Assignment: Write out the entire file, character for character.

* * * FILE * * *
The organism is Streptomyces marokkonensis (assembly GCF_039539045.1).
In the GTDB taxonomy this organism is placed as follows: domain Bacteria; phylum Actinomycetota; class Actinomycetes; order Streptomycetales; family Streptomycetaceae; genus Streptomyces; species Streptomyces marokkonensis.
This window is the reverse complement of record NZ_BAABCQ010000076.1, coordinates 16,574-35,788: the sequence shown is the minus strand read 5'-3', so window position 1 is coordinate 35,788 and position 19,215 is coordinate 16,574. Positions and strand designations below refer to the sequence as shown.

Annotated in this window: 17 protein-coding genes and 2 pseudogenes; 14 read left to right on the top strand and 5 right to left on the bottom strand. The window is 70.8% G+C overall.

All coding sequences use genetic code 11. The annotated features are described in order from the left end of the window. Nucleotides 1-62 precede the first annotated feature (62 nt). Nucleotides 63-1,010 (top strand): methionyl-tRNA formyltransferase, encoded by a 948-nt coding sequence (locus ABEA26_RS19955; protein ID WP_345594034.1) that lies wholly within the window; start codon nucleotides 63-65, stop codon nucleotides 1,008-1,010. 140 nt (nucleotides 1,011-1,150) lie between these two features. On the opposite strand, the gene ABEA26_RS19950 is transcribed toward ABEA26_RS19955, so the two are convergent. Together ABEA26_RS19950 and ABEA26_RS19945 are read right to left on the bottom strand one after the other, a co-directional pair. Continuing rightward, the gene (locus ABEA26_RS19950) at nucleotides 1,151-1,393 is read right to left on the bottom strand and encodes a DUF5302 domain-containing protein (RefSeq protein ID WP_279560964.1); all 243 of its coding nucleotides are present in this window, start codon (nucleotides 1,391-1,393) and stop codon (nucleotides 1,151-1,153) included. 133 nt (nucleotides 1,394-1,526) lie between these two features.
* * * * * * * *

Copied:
The organism is Streptomyces marokkonensis (assembly GCF_039539045.1).
In the GTDB taxonomy this organism is placed as follows: domain Bacteria; phylum Actinomycetota; class Actinomycetes; order Streptomycetales; family Streptomycetaceae; genus Streptomyces; species Streptomyces marokkonensis.
This window is the reverse complement of record NZ_BAABCQ010000076.1, coordinates 16,574-35,788: the sequence shown is the minus strand read 5'-3', so window position 1 is coordinate 35,788 and position 19,215 is coordinate 16,574. Positions and strand designations below refer to the sequence as shown.

Annotated in this window: 17 protein-coding genes and 2 pseudogenes; 14 read left to right on the top strand and 5 right to left on the bottom strand. The window is 70.8% G+C overall.

All coding sequences use genetic code 11. The annotated features are described in order from the left end of the window. Nucleotides 1-62 precede the first annotated feature (62 nt). Nucleotides 63-1,010 (top strand): methionyl-tRNA formyltransferase, encoded by a 948-nt coding sequence (locus ABEA26_RS19955; protein ID WP_345594034.1) that lies wholly within the window; start codon nucleotides 63-65, stop codon nucleotides 1,008-1,010. 140 nt (nucleotides 1,011-1,150) lie between these two features. On the opposite strand, the gene ABEA26_RS19950 is transcribed toward ABEA26_RS19955, so the two are convergent. Together ABEA26_RS19950 and ABEA26_RS19945 are read right to left on the bottom strand one after the other, a co-directional pair. Continuing rightward, the gene (locus ABEA26_RS19950) at nucleotides 1,151-1,393 is read right to left on the bottom strand and encodes a DUF5302 domain-containing protein (RefSeq protein ID WP_279560964.1); all 243 of its coding nucleotides are present in this window, start codon (nucleotides 1,391-1,393) and stop codon (nucleotides 1,151-1,153) included. 133 nt (nucleotides 1,394-1,526) lie between these two features.